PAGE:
• Start an elevated PowerShell Window as
  • Set the PowerShell Execution Policy to Unrestricted by executing Set-ExecutionPolicy Unrestricted

After that you can start the script the first time. For that purpose I typically download it into a temp-directory on my local machine since it downloads things (which it typically deletes afterwards, but not always:)). From there, just execute the following
commands in the previously opened PowerShell Window:

.\Install-WindowsMachine.ps1 -installChoco -tools -ittools -dev -data

This installs the following items:

  • -installChoco installs Chocolatey as per their homepage.
  • -tools installs tools I commonly use such as Adobe Reader or KeePass.
  • -ittoolsinstalls tools I categorized as OS tools such as SysInternals.
  • -dev installs a set of independent tools I use for development such as Fiddler.
  • -data installs tools to manage databases, but not the DB-engines themselves. Examples are SQL Server Management Studio or MySQL Workbench.

Since this phase installs many tools which are added to the environment path, it is now necessary to re-start PowerShell before moving on.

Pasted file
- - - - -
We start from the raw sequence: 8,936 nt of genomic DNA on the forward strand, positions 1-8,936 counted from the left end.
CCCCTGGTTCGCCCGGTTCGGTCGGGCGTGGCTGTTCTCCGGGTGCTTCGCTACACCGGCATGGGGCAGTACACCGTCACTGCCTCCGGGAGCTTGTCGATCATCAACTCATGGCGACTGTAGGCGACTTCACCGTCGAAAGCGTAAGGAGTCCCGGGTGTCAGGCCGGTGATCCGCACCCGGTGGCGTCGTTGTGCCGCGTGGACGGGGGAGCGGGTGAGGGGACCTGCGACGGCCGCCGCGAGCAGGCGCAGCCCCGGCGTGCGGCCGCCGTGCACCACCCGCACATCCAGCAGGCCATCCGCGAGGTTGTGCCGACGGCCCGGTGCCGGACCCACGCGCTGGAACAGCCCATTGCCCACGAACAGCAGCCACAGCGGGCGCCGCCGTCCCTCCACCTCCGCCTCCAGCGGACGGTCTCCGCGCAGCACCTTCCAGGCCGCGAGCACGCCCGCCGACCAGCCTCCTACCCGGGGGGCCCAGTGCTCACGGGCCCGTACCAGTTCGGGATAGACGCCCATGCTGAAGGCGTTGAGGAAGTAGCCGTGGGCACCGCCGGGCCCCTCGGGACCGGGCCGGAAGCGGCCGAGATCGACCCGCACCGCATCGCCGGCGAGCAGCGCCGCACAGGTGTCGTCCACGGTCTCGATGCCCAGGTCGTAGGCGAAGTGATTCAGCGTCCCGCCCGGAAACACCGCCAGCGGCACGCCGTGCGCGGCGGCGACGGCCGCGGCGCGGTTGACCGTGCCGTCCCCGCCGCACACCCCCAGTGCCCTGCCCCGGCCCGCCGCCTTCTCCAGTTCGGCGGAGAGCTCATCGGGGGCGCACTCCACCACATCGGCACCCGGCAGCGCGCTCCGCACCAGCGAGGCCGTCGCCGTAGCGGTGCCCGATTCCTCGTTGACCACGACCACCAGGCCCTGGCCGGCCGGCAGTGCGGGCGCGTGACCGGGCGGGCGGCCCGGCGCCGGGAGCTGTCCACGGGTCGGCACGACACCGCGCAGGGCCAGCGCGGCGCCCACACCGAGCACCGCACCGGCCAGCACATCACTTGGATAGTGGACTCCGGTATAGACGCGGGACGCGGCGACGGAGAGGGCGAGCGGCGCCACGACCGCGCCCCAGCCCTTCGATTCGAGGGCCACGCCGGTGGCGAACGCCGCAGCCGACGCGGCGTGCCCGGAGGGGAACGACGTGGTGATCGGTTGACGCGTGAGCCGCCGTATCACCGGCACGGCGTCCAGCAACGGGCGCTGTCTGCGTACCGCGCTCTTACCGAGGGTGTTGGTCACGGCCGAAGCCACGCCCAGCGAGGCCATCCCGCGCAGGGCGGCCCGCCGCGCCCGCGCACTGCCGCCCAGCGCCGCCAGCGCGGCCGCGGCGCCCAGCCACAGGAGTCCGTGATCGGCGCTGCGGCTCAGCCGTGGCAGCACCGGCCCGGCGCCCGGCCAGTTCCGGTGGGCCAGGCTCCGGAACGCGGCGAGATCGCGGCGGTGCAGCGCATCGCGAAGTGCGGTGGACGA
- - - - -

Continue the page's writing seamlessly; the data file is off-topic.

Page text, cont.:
Installing IDEs

The next step is installing Integrated Development Environments such as Visual Studio. If you are fine with the (free Community Edition of Visual Studio)[https://www.visualstudio.com/en-us/products/visual-studio-community-vs.aspx],
the script includes a switch for that.

As Eclipse-based IDE I decided to stick with Spring Tool Suite. The main reasons for that are one, because Spring is one of the most popular Java-frameworks and two, because it comes with a whole lot
of add-ins (e.g. Maven and many more) pre-packaged. That makes it convenient! Sometimes for Java I also play around with IntelliJ IDEA, so I also included that.

For all the rest I am using Visual Studio Code and Sublime, although I haven’t VS Code included in the script, yet (didn’t have the time to update:)), and still
install it manually.

If you don’t like those choices, now is the time to manually install your favorite versions of Visual Stuido, Eclipse and co. If you like it, the command below does the job and installs all the aforementioned environments – for Visual Studio Versions
I support both, 2013 and 2015:

.\Install-WindowsMachine.ps1 -installVs -vsVersion 2015 -installOtherIDE

After that phase it’s needed to re-start PowerShell, again, because IDEs and especially Visual Studio adds a few things to the environment path.

Visual Studio Extensions, Web PI and Database Engines

Yes, I also got bored by installing Visual Studio Extensions over and over again. So, what I did is writing a little PowerShell function which downloads Visual Studio Extensions and installs them using the Visual Studio Extensions Installer. Also there